Fava beans are used to improve the soil between wheat harvests.
The fava bean is the fruit of Vicia faba, a plant in the Leguminosae family. The plant has an upright stem between 50 cm and 2 metres tall, with long pinnate leaves and fleshy fruit with a slightly furry surface, containing the edible seeds, which vary in colour from grey to pale green.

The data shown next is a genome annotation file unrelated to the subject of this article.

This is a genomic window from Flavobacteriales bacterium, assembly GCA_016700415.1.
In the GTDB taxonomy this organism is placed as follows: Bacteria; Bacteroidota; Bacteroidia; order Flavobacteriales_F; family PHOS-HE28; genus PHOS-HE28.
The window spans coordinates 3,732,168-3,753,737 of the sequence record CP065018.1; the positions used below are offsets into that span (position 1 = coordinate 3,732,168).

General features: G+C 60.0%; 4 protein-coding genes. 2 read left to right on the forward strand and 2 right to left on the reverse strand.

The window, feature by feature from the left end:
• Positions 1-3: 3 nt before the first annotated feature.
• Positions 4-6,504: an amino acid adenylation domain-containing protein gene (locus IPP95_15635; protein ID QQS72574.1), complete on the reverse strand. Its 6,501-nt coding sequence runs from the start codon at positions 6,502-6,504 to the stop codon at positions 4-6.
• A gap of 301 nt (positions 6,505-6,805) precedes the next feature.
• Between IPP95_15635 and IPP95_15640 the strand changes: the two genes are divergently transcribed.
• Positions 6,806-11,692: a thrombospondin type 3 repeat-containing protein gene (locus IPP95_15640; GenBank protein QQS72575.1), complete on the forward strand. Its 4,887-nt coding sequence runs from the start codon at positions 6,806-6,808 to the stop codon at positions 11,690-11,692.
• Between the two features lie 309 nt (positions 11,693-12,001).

The fava is thought to originate in north Africa and south-east Asia, and has been consumed both raw and cooked since antiquity.
In literature there is a famous story about Pythagoras and his aversion to beans: escaping from his enemies, he refused to cross a bean field and was caught and killed.